“The memory of the righteous is a blessing.” Proverbs 10:7
The Memorial Day weekend has prompted me to consider the importance of remembering, and the grace God gives us to remember. Remembering is a minor feature of our early years when we see the future spread out before us and imagine all the awaiting possibilities. As we grow older the focus shifts to the past by a few percentage points each year. This is not a bad thing at all, for as we gather experiences, as families grow, and as friends sift in and out of our lives we simply have more to look back on.
The problem is that we don’t look back as much as we should. The counter-balance to the grace of remembering is the fear of the future. If we are not careful we invest far too much of ourselves in imagining the very worst circumstance and then living within the numbing shell of that fear.
The antidote is remembering, and specifically remembering all the people God has used to bless, guide, and encourage you. In the Proverb for this week’s GraceWaves, Solomon reminds us that righteous people provide us a stock of memories to sustain and cheer us. This is the way God usually works. He seldom does anything “in person” that He can do through someone else. God communicates His presence and imparts His grace to you though the people in your life. Your task is to be very intentional in taking time to remember all your saints..
I was reminded in a very special way of the importance of this grace to remember by a friend, Lamon Brown. In short, he spoke of two very difficult periods in his life, the fear and depression that resulted from them, and the way God led and is leading him through.
The first challenge was a time when his wife’s health was in doubt, and she flew back to the states from their missionary home in India. During the eight-week separation, Lamon said he faced the darkest time of his life, and fear became his reality. He maintained his morning devotion and in reading Philippians was reminded of a very special passage that had impressed him as a teenager. Paul wrote we can bring all of our concerns to God with thanksgiving and the incomprehensible peace of God will guard our hearts (4:6-7).
Lamon decided to take God at His word. He began thanking God for his wife, instead of only begging for her health. He thanked God for his children, for his calling as a missionary. In that litany of thanksgiving, Lamon discovered that exactly what Paul had promised happened. The peace of God filled his heart. The fear evaporated because of the grace to remember.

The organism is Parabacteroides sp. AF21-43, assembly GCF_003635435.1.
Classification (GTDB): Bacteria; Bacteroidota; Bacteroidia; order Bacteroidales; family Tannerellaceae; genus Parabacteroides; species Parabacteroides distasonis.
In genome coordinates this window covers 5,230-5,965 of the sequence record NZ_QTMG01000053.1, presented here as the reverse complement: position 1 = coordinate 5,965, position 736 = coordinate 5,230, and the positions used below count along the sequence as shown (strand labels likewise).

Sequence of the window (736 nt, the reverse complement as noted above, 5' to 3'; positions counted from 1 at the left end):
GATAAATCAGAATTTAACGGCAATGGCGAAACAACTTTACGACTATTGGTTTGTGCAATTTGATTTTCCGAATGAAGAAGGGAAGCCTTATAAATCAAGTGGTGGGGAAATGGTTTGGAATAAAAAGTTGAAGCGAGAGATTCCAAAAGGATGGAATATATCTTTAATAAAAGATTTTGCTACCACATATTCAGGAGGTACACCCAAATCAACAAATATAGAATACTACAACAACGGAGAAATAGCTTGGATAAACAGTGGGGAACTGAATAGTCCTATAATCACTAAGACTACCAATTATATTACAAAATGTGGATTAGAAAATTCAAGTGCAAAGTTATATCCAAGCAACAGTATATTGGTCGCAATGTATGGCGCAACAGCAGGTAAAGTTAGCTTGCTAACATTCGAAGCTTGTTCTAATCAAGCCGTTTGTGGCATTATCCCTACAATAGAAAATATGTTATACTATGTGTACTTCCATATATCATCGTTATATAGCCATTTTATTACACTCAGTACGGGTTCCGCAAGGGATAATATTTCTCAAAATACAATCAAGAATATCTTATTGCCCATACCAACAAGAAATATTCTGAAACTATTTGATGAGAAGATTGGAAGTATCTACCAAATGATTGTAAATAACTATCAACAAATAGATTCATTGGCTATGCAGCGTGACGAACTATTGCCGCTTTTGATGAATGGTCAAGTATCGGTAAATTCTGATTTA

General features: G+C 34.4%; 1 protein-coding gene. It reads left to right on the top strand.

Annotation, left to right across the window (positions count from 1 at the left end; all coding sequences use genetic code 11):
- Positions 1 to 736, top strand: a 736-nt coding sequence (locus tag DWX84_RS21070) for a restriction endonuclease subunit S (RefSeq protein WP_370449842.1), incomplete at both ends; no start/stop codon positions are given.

The second challenge is more recent and ongoing. A visit to the doctor for a supposed pinched nerve led to an eventual diagnosis of ALS. In his reading, Lamon learned that 3-5 years is the typical prognosis for this terminal disease. In the first few months after this staggering revelation he again felt the stab of fear and depression.
The solution, once again, was thankfulness and the means was remembering. He began a list of all the experiences for which he was thankful going back to childhood. The list numbered over 300, and the numbing fear and depression dissipated. The last time I spoke to him, the dreaded diagnosis was changed to something survivable, but his experience through the darkest valleys confirmed the incredible spiritual value of gratitude.
While some of those experiences, no doubt, had to do with places and adventures, they all are somehow related to persons. It is impossible for a Christian to be thankful without Someone to thank, and equally impossible to feel wonder and awe without having Someone to worship. There are no inanimate blessings and no inanimate experiences. Christians know what unbelievers miss, that God is in all things. He whispers in nature and smiles through the people we love. The memory of the righteous is a blessing.
So this Memorial Day weekend, certainly take time to remember the original purpose of this holiday. Your freedom as a citizen of our country was purchased and is guarded by the blood of fellow citizens, past and present, who stand the post and guard the wall. Be thankful for our military personnel, pray for them, and honor them.
But in an even larger sense collect “memories of the righteous.” God has placed in your life people to love and encourage you. Remember them. Start your own list. The old hymn “Count Your Many Blessings” is not obsolete. It is a vital way God reminds you of His grace and assures you that the way He acted in the past is a promise for the way He will act in the future. Those blessings are almost always through people, though sometimes very privately and personally through God.
Either way, “the memory of the righteous” will always be a blessing to you.
May 24, 2015